For changes in recent decades, we do not need to rely on measuring the angles of penetration depicted on a kylix or on epithets in old comedy but can go by systematic survey data.** The main finding of Laumann et al’s 1994 Sex in America study was that sex was much more focused on monogamy, marriage, and vaginal intercourse than anyone expected based on Kinsey (who relied on convenience sampling) or popular culture. However things have changed a lot in the last two decades and in ways much more profound than that my undergrads don’t like rock music. The National Survey of Family Growth 2002-2013 replicates most of the research questions of Laumann et al and found that sex had gotten much more complicated since the early 1990s.  One major finding is a substantial rise in same sex intercourse. Women born from 1966-1974 are half as likely to have had same sex intercourse as women born from 1985-1995. In contrast to ancient Athens, this rise in same sex intercourse is limited to women (and the base rate is much higher), but as in ancient Greece, it is mostly an issue of youthful experimentation that is complementary to heterosexual practice and on the margin women self-identify as straight or bi, not lesbian. Chandra et al’s analysis of the same data showed a corollary that echos ancient stereotypes of Lesbians, which is that female experience with same sex partners is positively correlated with lifetime number of male partners. In addition, Chandra et al found that heterosexual anal intercourse is rising substantially, with about 30% of women aged 18-44 in 2002 having experienced it, or almost double what Laumann et al found twenty years earlier. This likely reflects influence from pornography, as does the almost universal (~85%) adoption of pubic grooming among women under thirty. However, again, this reflects ancient trends as ancient Greek women would singe off pubic hair and indeed the punishment for a male adulterer was to be symbolically feminized through pubic depilation and penetration with a radish.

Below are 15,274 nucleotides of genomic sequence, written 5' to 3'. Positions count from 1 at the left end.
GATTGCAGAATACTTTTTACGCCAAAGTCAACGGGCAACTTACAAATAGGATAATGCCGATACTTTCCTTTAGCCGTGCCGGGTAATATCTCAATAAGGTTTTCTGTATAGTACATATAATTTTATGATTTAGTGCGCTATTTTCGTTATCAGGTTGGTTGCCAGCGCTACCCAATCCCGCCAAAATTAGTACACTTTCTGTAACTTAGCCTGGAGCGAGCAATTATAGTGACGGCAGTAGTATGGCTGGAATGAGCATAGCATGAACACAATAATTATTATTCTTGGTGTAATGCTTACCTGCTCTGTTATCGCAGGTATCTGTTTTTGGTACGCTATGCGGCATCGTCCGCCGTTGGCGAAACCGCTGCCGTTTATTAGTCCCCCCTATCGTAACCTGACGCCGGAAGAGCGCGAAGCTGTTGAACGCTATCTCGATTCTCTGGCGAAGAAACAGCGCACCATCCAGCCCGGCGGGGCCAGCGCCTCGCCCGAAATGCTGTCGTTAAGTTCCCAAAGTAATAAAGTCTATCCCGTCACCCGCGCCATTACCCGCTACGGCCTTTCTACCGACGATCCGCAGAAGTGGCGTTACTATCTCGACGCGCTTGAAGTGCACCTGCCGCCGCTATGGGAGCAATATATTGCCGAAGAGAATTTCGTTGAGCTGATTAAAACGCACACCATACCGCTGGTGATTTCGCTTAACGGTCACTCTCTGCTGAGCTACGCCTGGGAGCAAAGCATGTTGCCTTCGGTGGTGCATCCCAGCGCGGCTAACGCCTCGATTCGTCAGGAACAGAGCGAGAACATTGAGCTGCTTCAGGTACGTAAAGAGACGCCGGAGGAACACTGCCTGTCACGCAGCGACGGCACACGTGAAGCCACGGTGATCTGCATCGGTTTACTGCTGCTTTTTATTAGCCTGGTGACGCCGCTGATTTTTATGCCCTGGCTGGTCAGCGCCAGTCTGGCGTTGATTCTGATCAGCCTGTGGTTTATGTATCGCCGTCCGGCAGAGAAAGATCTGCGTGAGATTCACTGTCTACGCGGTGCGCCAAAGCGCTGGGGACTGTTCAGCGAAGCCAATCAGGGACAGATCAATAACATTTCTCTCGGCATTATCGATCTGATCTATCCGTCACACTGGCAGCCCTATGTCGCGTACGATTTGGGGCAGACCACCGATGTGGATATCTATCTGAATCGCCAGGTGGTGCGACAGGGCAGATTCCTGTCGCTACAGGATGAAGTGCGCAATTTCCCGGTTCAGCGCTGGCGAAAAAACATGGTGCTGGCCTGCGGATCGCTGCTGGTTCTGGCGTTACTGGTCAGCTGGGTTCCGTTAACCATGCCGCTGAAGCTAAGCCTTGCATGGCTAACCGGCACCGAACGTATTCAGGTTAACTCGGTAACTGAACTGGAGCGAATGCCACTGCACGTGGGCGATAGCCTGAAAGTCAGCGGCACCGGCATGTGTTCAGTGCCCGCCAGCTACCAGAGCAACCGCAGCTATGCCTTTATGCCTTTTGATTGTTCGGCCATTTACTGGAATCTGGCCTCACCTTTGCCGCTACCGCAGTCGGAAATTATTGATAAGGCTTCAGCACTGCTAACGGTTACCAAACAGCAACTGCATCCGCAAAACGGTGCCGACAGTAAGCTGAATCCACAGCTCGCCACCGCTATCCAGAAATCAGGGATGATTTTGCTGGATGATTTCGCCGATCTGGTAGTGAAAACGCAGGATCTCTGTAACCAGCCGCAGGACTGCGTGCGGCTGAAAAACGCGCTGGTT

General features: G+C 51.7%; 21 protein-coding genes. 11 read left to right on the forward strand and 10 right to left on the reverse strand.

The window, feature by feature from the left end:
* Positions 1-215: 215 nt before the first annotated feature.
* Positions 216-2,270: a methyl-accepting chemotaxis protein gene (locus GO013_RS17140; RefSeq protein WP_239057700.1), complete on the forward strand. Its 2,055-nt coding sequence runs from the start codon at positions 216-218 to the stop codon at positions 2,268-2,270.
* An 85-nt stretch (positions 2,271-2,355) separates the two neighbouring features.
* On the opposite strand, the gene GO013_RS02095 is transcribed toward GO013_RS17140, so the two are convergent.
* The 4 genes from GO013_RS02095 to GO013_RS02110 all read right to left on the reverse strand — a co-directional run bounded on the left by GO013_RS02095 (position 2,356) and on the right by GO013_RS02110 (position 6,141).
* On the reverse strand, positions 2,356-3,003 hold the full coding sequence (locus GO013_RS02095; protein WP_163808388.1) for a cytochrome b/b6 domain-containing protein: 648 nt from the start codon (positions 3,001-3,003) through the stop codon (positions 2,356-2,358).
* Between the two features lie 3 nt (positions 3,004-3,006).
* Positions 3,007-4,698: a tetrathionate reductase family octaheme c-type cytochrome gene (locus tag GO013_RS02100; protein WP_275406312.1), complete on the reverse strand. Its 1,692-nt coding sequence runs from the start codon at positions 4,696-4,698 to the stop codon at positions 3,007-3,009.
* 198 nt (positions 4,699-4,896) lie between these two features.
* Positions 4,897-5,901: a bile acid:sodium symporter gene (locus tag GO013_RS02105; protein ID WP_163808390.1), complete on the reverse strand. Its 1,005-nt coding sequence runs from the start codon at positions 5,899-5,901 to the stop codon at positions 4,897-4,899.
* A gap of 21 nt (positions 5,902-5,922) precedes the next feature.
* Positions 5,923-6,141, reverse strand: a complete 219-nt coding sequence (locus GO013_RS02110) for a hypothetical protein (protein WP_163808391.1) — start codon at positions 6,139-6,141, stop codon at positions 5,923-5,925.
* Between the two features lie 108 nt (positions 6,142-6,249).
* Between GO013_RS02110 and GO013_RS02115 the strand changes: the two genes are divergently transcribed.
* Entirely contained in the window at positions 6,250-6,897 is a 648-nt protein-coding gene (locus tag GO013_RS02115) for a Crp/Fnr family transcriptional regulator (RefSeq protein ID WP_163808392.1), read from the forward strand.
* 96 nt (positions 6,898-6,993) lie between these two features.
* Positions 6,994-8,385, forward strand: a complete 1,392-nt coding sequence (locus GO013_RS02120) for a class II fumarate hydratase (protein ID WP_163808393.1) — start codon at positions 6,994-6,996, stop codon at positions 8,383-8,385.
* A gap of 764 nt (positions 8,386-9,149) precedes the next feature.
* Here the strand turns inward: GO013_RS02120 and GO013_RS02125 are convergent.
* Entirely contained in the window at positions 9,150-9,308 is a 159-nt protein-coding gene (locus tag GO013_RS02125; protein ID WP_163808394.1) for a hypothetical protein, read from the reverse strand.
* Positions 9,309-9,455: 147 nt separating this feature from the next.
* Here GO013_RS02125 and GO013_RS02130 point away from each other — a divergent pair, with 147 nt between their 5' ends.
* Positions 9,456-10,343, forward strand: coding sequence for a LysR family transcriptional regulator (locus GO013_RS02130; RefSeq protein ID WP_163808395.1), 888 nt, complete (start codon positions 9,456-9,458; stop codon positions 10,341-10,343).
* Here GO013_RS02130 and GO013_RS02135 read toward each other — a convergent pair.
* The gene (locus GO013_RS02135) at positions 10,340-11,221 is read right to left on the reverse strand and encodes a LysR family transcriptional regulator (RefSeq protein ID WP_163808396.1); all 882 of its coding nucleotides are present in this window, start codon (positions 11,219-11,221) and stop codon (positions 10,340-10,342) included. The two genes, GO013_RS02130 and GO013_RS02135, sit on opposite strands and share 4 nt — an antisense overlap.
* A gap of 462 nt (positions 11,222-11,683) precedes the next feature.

* Sasse elaborated that he meant that in all times and places sex serves a mix of recreation, procreation, and pair-bonding and I think he’s right about that.

** I am not relying on pornography production or usage data as I strongly suspect that pornography follows a zero-inflated over-dispersed count distribution and thus consumption data, especially that showing that pornography is increasingly bizarre, is mostly informative about a relatively small minority of intensive users.

July 3, 2017 at 10:38 am 8 comments

The Culture Geeks